Imagine a world with no Beatles to love,

The joy that they bring, as we sing

Obla-di obla-da life goes on,

What would we do without their songs,

With all of those memories stitched to those tunes,

Our lives would be poorer, that is for sure.

I watched the movie ‘Yesterday’ today and I can’t stop thinking about it. If you don’t know the film, it’s about a failing singer song writer who becomes the only person to remember who the Beatles are after a worldwide power cut.

It sounds a bit silly, but it really touched me and I think it’s because I have so many fond memories of The Beatles being played.

My family all hail from Liverpool so my dad, in particular, is a huge Beatles fan. I think I’ve only seen my dad cry once, but I know that he did cry on the day John Lennon died. I was brought up on the Beatles and I know all of the lyrics and I have since I was about six years old.

When I was about eight we used to go to a caravan club and whenever my parents were hosting the weekend we always put on a scouse night. We would make a big vat of scouse and play Beatles records well into the night.

And then when my cousin got married she had a brass band play All You Need Is Love as they walked back down the aisle as a married couple (a lot like Keira Knightley’s wedding in Love, Actually).

These are so of my favourite memories in life, and they are all linked to these records. They form a kind of patchwork of my life, a whole story in songs. If you haven’t already seen Yesterday, make sure you do.

Much Love

Rachel xx

never copy

Don’t ever be that little carbon copy of

A bigger, better thing in life,

Something every person loves already.

Why would they then love a clone?

A cheap and lonely imitation, joining in the noise?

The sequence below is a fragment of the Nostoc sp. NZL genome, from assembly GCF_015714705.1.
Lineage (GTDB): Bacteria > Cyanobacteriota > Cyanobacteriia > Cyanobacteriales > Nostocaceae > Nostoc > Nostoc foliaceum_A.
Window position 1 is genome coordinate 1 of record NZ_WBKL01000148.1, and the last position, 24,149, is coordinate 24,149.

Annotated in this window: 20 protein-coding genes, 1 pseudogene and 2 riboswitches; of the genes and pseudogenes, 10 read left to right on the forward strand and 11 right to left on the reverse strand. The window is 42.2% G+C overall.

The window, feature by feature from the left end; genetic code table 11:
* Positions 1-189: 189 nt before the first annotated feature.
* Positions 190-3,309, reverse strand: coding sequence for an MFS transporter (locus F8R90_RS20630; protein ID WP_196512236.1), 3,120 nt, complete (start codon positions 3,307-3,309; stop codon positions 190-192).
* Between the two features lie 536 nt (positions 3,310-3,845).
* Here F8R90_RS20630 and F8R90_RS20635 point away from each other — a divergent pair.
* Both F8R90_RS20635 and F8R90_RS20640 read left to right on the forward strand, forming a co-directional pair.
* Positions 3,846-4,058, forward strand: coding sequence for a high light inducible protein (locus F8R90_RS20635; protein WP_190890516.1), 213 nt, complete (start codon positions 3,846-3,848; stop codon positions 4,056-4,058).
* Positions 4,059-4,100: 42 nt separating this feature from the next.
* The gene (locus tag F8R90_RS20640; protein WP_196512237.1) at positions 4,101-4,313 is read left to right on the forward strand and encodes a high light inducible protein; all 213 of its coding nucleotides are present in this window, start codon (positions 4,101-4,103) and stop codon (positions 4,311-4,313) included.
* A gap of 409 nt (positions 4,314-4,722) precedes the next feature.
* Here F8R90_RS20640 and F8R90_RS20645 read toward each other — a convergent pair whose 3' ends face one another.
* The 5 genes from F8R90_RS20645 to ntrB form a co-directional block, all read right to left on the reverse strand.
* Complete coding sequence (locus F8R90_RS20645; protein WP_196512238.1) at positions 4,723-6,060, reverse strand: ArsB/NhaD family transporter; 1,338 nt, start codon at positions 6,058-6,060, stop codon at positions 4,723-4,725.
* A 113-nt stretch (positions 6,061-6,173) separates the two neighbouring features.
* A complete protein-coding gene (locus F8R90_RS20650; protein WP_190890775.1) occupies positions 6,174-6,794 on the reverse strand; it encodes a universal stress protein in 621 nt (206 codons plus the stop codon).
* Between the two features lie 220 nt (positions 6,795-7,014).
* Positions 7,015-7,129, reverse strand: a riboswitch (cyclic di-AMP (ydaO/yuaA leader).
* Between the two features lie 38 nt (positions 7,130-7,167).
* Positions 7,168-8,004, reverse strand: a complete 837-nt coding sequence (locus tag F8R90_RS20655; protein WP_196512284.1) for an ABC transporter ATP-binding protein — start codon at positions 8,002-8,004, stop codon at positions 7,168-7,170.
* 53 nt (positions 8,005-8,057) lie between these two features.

So find your place, your voice, your space

And show the world the God has given,

The individuality

That sets you out from them.

I’m watching the interview with Paul McCartney on TV at the moment, and something he said just struck a chord with me. I’m a massive Beatles fan as my family hail from Liverpool and I am lucky enough to be able to say that I was born there.

Anyway, Paul McCartney said that you should never copy someone else’s style. Always put your own stamp on everything you create and send out into the world.

The Beatles became the band that they were because they were unafraid to be themselves and I hope that most people out there have the courage to do the same.

It feels like such a shame that we were all made so different, and given different talents and gifts, and yet we all still try to fit into the same little boxes.

I saw something the other day that had the same message and it said something along the lines of ‘don’t be afraid to be different, because that thing that makes you different is probably the thing that makes you special.’

So true. Just be yourself and trust that you were made the way you were for a bloody good reason.

Much Love

Rachel xx

The Mind with Emma Stone

I wanted this to be the friendliest place on the interweb so let’s start this post by fangirling over Emma Stone. She is pretty much one of the coolest people out there and beautiful and talented. Is there anything that she cannot do? I could probably write the whole post about why I love her so much but I’m only here to talk about the new series that she narrates on Netflix called, The Mind.

The Mind is a five part series that delves into how our minds work and some of the problems that we can encounter with memory and mental illness. Now I love the sciencey stuff on brains and space because I think that they are so bloody infinite. There is no end point in what we can learn about them and I find that fascinating. So, of course, this series was a must-watch for me.